U.S. bears down on Saddam#039;s hometown

Published 12:00 am Thursday, April 10, 2003

CAMP AS SAYLIYAH, Qatar (AP) - In the northern desert hometown of Saddam Hussein, die-hard Iraqi loyalists are hunkering down under withering U.S. airstrikes and digging in for a potential last stand.

The dusty town of Tikrit has been branded a regime stronghold by the U.S. military. Its sprawling presidential complexes and the tunnels beneath them could serve as Saddam's final hideout. And the city's blood-bonded tribesmen could carry on fighting even if their leader is dead.

U.S. Brig. Gen. Vincent Brooks suggested Wednesday that Iraqi reinforcements - pressured from the north by U.S. and Kurdish fighters and from the south by the fall of Baghdad - were converging on Tikrit.

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''We certainly are focused on Tikrit to prevent the regime from being able to use it as a place to command and control, to restore command and control, or to hide,'' he said.

Brooks said it was not clear how strong the Iraqi forces there were.

But U.S. officials said special forces troops were there ''softening the battlefield'' before any U.S. ground troops move in. Also, coalition aircraft were hitting hard at the Republican Guard's Adnan division there. The Navy said its warplanes bombed a barracks and garrison.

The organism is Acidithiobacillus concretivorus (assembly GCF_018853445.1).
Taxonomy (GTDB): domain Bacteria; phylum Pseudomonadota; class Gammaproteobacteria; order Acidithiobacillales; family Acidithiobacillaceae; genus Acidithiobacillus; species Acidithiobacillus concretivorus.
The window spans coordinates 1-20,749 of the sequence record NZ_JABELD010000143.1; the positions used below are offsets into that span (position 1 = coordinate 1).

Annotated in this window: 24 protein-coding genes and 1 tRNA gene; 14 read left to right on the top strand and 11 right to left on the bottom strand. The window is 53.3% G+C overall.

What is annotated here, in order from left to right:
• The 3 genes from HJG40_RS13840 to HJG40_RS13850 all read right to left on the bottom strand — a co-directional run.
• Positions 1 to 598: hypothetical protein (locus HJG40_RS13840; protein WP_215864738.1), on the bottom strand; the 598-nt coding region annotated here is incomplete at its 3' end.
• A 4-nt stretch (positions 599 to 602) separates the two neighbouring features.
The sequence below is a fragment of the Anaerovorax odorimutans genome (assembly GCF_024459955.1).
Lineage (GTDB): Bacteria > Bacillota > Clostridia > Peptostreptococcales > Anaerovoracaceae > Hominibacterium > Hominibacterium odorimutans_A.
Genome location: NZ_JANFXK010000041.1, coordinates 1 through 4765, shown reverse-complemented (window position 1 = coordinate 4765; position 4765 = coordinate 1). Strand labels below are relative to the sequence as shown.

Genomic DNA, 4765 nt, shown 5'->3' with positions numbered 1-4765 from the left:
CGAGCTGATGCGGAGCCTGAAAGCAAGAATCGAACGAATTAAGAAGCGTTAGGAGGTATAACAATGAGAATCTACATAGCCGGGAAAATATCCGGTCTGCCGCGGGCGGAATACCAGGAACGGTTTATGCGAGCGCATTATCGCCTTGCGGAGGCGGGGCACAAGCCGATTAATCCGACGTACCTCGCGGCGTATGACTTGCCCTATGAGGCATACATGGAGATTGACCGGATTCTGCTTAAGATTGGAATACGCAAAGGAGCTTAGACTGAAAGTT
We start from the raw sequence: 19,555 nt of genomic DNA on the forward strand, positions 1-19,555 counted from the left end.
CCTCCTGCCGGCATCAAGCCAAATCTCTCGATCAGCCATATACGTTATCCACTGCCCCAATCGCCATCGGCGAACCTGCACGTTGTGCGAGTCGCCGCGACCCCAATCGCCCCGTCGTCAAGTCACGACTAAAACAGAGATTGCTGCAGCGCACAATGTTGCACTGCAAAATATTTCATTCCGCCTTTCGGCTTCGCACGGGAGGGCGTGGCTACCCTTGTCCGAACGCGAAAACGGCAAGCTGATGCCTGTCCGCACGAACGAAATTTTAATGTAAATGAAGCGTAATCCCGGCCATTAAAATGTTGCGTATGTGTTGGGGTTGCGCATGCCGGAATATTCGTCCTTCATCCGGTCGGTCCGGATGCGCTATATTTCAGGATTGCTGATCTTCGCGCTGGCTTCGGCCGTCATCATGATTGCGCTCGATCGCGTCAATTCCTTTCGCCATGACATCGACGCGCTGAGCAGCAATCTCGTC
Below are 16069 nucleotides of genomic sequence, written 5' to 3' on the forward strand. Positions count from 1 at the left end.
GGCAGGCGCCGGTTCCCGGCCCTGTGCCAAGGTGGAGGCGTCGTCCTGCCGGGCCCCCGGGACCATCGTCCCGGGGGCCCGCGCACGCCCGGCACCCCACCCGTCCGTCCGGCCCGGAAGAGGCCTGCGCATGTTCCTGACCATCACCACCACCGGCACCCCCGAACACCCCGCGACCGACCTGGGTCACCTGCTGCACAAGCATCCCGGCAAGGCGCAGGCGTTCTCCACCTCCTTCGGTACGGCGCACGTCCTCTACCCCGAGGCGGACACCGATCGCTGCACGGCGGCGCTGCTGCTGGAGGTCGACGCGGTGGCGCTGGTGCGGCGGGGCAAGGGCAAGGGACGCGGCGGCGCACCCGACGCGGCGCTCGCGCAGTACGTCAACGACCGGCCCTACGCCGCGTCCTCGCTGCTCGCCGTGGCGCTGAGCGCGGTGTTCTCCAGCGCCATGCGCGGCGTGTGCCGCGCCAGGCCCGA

American troops have also blocked the roads into Tikrit from Baghdad to stop Iraqi leaders from fleeing there and troops from regrouping.

Resistance could be fierce in Tikrit if ground coalition ground troops ever move in.

Saddam built loyalty by showering largess that turned the Tigris River backwater into a sprawling city of 260,000 after his Baath Party assumed power in 1968. Saddam's birthplace hosts an air base and air force academy in addition to the Republican Guard garrison.

Tikrit's martial pride predates Saddam; the city was the birthplace of the Kurdish warrior Saladin, who defeated the Crusaders during the Middle Ages.

Today, Tikrit is a power center for Sunni Arab tribes, and they may hold out for as long as possible out of fear of losing power to the nation's Shiite majority.